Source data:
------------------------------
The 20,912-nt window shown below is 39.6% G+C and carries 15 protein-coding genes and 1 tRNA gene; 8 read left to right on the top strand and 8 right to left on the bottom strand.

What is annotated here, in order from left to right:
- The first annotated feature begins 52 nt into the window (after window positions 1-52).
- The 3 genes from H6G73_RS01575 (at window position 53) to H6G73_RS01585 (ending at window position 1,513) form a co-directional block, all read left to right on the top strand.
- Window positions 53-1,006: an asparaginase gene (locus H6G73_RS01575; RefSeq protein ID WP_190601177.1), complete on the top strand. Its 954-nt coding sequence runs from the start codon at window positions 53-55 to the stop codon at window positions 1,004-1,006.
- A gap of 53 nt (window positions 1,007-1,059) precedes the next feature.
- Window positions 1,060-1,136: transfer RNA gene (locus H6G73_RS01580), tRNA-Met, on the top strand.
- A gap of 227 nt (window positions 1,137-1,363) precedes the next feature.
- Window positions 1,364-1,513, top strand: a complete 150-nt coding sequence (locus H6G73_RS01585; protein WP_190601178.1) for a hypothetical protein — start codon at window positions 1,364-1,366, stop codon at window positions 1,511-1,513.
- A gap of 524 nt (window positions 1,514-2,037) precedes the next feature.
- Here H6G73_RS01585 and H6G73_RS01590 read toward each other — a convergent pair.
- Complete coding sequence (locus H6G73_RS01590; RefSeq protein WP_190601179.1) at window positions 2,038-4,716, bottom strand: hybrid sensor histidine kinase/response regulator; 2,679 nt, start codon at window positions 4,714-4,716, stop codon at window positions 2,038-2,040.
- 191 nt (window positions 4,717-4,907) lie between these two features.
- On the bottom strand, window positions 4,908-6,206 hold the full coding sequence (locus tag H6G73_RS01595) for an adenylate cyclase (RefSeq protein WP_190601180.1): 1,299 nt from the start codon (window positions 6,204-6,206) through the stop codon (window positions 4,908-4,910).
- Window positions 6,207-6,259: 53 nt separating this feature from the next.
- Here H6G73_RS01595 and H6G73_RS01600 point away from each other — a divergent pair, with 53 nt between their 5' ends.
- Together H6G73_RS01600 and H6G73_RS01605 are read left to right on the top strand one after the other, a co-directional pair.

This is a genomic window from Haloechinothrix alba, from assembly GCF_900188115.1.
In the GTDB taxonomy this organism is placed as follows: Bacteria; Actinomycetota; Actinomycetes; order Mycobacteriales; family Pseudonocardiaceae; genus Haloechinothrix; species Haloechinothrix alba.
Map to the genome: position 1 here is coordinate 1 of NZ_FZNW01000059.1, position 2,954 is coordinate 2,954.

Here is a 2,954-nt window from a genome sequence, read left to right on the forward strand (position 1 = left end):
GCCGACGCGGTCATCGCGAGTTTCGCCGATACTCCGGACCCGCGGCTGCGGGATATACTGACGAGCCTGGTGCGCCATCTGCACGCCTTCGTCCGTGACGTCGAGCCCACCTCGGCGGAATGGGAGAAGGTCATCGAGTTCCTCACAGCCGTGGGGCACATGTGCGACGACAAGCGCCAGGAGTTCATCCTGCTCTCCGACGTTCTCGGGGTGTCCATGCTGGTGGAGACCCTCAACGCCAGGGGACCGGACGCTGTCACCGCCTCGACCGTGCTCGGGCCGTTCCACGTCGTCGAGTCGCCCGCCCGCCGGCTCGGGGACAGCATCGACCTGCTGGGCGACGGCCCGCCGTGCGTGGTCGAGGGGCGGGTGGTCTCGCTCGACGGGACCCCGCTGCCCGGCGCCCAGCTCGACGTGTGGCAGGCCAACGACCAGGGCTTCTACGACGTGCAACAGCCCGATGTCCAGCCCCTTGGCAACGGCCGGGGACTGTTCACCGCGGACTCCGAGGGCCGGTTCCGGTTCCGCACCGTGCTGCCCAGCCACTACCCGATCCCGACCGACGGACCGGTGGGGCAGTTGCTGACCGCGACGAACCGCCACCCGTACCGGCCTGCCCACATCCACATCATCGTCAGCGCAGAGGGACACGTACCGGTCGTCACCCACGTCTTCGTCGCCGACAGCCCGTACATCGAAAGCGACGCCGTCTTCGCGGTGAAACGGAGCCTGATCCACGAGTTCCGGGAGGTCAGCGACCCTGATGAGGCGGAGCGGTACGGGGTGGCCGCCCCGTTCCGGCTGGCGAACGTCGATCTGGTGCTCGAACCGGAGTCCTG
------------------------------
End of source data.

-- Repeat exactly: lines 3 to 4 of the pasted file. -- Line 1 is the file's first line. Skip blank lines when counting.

- The first annotated feature begins 52 nt into the window (after window positions 1-52).
- The 3 genes from H6G73_RS01575 (at window position 53) to H6G73_RS01585 (ending at window position 1,513) form a co-directional block, all read left to right on the top strand.